Federico Fellini: Catholicism, fascism and fashion
La Strada by Fellini is one of my favorite films. It stands out as a melancholy character study that envelops hope even as destruction conveys their end. It has an aching reach to answer deeper questions on philosophical identity and the ever-evasing fear of loneliness. Fellini’s masterful storytelling is in the silence he puts into the characters and the pauses in the scenes that seem insignificant but are actually the most telling of all.
“No, I don’t know what this pebble’s purpose is, but it must have one, because if this pebble has no purpose, then everything is pointless. Even the stars!” -The Fool from La Strada.
Roma (1972) by Fellini
For Fellini, everything has a purpose. Even through the shining decadence of costumes that is portrayed as wacky and grandiose in Roma (1972), highlighting the Catholic Church with it’s Cardinals and nuns, we see the inklings of something dark lurking under the surface.
Set up in seemingly religious garb, the characters are pushed into what is essentially more amped up spectacles of almost fantasy, fever-driven terror. It is not hard to see how Fellini amplifies his relationship with religion to fashion with a little more than a sprinkle of comedy and definition of fascism. The unfortunate analysis of this scene is Fellini comparing the over indulgent haul of the papal audience and clerical garb to a parade of prostitutes at wartime brothels.
In my opinion, I see it in two sections. I see it overwhelmingly as a statement that organized religion can be a threat to exploring true divinity and your own spirituality. Confined to strict rules that seem overtly ritualistic in nature and opposing to any and all other viewpoints can be suffocating and fascistic in nature.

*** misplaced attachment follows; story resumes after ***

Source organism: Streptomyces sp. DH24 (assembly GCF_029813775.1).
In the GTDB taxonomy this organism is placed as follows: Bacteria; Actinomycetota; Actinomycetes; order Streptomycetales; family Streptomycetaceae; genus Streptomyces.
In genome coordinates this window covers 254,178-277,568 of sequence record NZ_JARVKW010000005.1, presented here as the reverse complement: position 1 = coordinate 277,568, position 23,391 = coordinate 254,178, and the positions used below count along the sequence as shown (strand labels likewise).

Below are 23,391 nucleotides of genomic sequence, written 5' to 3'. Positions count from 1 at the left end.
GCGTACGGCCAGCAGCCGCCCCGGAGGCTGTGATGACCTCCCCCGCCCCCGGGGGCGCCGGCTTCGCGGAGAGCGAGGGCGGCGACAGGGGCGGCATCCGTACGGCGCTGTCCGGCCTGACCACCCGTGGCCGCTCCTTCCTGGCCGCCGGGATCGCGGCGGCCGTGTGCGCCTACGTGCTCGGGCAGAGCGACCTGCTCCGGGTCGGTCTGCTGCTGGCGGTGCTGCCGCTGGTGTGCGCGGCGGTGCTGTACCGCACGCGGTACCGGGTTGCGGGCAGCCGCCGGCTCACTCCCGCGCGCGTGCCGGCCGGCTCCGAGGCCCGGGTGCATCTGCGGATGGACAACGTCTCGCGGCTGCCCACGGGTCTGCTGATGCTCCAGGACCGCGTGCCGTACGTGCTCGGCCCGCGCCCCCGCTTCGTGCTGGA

The other statement, in my opinion, is an unfortunate truth of the dark underbelly of organized faith of not just Catholics but others as well: the deep-rooted and widespread cases of sexual abuse cases against many high ranking members in the Catholic Church against children.
This may or may have not been what Fellini was trying to tell us in his very fantastical fashionshow of nuns in roller skates and other such finery. In every other sense, the scene is heavy in cinematic presence that tells us a haunting and tragic story even in it’s absurdity.
The extravagant liturgical fashionshow is almost hysterical and seems a strange and fitting scene to set up the ending of the recounting of Fellini’s youth in Rome. This was during the time in the country during the Fascist regime that was in the 1930s as well as in the 1970s.
Religious fashion represented in High Art and film is Art History
The artistic purpose of placing religious fashion in film is a striking and intense form of placing very important messages in a narrative. Fashion is a form of art and represents a group of people and their views as it is just a different medium of artistry.
The highly altered fantasy pieces of religious garbs and costumes in the film Roma are a part of art history. It can inspire historians and other such theology students to study humankind’s relationship with organized religion to deepen our understanding of its flaws or positive impacts. It can also elevate and illuminate the impact religion, fascism and fashion has made on certain historical events and passages that created advent in industry and in the future of mankind.